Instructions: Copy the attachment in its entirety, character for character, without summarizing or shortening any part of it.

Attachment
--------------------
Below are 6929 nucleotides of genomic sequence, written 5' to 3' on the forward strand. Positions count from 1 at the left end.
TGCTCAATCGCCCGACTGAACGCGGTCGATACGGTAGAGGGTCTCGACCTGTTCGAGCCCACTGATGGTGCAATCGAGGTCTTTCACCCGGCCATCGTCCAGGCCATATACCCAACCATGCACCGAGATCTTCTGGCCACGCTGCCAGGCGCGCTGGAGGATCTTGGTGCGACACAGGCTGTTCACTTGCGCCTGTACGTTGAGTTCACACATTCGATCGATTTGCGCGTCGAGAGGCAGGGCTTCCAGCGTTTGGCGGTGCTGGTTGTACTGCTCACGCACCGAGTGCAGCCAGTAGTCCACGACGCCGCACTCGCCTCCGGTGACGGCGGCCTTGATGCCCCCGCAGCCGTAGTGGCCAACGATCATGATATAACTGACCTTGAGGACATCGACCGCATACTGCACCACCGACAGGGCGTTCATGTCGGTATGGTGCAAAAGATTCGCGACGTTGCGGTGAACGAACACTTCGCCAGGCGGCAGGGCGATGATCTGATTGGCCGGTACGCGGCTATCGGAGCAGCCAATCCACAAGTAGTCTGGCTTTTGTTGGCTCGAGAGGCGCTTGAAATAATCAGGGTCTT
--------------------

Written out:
Below are 6929 nucleotides of genomic sequence, written 5' to 3' on the forward strand. Positions count from 1 at the left end.
TGCTCAATCGCCCGACTGAACGCGGTCGATACGGTAGAGGGTCTCGACCTGTTCGAGCCCACTGATGGTGCAATCGAGGTCTTTCACCCGGCCATCGTCCAGGCCATATACCCAACCATGCACCGAGATCTTCTGGCCACGCTGCCAGGCGCGCTGGAGGATCTTGGTGCGACACAGGCTGTTCACTTGCGCCTGTACGTTGAGTTCACACATTCGATCGATTTGCGCGTCGAGAGGCAGGGCTTCCAGCGTTTGGCGGTGCTGGTTGTACTGCTCACGCACCGAGTGCAGCCAGTAGTCCACGACGCCGCACTCGCCTCCGGTGACGGCGGCCTTGATGCCCCCGCAGCCGTAGTGGCCAACGATCATGATATAACTGACCTTGAGGACATCGACCGCATACTGCACCACCGACAGGGCGTTCATGTCGGTATGGTGCAAAAGATTCGCGACGTTGCGGTGAACGAACACTTCGCCAGGCGGCAGGGCGATGATCTGATTGGCCGGTACGCGGCTATCGGAGCAGCCAATCCACAAGTAGTCTGGCTTTTGTTGGCTCGAGAGGCGCTTGAAATAATCAGGGTCTT